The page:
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Local herbal remedies should only be used under the guidance
of a knowledgeable herbal medicine practioner!

Leaves of piman gwiv, Capsicum frutescens, are warmed over the fire or boiled and placed on a wound to keep away insects and extract pus.  The pepper is also used in combination with zeb a pik (Neurolaena lobata) for fever, including malaria.  Eight leaves of the zeb a pik are soaked in vermouth for 21 days.  The pepper, cut in half into a cup of hot water, is for sweating (``Go under a blanket to sweat’’) followed by the vermouth preparation, a wineglass full twice a day.   For carbuncles, the pepper leaves are washed and covered with a paste made of lard and ripe pawpaw (Carica papaya) or soft candle then placed over the carbuncle.  For sore throat gargle with coconut water and crushed bird pepper.  Soak an ounce of pepper in rubbing alcohol and mix with coconut oil for rheumatism or arthritis and when you have flu cut a little and boil with a piece of lime, sweeten with honey and drink.  It is also used for wounds.  Peppers give off a noxious gas when burned causing sneezing and choking.  Chroniclers tell of it being used in warfare and hunting but current uses of burning is apparently confined to ridding an area of evil spirits.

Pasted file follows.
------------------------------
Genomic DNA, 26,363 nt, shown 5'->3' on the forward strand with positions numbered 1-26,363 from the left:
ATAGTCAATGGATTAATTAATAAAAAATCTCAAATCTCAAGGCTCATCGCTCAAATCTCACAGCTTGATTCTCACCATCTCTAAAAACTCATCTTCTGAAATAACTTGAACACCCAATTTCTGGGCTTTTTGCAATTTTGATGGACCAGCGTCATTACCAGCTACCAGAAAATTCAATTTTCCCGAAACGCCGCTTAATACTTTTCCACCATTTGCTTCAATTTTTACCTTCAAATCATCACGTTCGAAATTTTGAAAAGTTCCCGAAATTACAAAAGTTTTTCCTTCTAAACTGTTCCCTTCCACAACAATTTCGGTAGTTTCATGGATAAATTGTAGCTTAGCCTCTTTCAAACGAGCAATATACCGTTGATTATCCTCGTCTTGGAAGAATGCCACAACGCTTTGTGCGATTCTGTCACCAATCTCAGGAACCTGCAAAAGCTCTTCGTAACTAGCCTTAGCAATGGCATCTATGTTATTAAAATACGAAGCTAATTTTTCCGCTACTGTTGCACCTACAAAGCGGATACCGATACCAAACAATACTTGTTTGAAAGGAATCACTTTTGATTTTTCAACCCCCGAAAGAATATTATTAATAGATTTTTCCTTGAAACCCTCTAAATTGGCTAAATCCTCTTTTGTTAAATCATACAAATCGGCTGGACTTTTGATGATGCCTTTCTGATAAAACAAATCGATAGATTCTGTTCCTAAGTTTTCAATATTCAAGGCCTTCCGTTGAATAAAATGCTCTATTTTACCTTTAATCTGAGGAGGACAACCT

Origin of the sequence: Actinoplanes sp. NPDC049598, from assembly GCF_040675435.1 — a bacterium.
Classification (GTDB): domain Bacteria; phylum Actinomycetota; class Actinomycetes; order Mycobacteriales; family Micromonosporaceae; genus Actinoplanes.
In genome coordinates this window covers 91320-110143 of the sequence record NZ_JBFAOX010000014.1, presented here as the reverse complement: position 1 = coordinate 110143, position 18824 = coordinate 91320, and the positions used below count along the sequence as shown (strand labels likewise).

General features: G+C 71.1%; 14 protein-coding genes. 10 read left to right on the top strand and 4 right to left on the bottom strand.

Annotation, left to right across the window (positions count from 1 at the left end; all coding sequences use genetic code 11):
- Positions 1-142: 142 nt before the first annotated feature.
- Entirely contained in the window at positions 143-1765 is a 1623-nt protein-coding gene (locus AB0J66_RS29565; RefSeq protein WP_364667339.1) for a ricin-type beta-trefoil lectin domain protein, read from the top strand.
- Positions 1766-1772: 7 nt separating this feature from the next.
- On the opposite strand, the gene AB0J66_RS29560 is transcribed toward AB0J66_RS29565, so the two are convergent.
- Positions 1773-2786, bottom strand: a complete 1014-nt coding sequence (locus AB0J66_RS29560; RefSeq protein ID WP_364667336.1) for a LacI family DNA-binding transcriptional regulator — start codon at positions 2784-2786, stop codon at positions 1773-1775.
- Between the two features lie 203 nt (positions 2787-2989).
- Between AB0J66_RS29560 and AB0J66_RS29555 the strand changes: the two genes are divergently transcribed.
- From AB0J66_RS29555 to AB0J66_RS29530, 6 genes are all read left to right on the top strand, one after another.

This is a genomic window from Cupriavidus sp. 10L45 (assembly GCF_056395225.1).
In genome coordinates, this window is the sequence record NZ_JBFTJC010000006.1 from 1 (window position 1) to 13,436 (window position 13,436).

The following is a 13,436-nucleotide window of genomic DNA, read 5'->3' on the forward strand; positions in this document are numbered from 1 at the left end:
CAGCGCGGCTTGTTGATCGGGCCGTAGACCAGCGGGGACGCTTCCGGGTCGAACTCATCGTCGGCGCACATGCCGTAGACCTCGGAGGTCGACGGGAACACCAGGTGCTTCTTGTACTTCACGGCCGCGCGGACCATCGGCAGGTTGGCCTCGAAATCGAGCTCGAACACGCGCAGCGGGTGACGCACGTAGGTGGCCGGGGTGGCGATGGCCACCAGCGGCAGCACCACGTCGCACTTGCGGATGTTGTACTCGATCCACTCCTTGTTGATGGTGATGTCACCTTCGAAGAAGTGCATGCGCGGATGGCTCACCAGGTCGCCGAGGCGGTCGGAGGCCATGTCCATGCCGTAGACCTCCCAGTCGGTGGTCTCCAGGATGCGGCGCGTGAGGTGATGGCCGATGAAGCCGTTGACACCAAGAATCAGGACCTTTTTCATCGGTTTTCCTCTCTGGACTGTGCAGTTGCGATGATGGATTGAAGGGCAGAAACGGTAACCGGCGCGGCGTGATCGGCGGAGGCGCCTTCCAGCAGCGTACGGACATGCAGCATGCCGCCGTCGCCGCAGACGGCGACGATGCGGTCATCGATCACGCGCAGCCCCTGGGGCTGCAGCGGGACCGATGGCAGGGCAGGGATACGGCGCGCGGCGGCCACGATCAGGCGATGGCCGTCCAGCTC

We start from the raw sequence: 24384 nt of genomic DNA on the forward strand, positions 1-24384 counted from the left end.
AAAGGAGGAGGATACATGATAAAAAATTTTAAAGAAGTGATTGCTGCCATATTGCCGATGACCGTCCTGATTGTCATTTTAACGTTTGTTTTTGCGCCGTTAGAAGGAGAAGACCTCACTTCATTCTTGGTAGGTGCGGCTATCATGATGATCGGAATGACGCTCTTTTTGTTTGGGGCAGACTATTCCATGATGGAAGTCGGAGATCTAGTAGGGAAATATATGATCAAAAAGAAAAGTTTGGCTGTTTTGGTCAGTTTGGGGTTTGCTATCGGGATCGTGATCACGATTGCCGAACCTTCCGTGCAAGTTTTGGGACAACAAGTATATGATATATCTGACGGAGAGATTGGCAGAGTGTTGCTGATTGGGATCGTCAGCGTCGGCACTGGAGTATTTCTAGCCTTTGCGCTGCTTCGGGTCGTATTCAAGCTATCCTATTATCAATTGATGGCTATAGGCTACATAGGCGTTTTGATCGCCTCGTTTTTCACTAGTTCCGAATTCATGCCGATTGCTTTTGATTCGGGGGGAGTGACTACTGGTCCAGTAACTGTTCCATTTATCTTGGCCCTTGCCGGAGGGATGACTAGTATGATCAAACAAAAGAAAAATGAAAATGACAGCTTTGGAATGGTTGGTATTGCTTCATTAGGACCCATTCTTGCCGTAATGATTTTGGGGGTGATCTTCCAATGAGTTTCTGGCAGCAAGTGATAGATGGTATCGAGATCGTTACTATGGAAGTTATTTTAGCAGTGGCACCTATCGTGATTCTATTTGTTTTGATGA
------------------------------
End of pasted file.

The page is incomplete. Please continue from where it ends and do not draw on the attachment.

Verna Slane 1987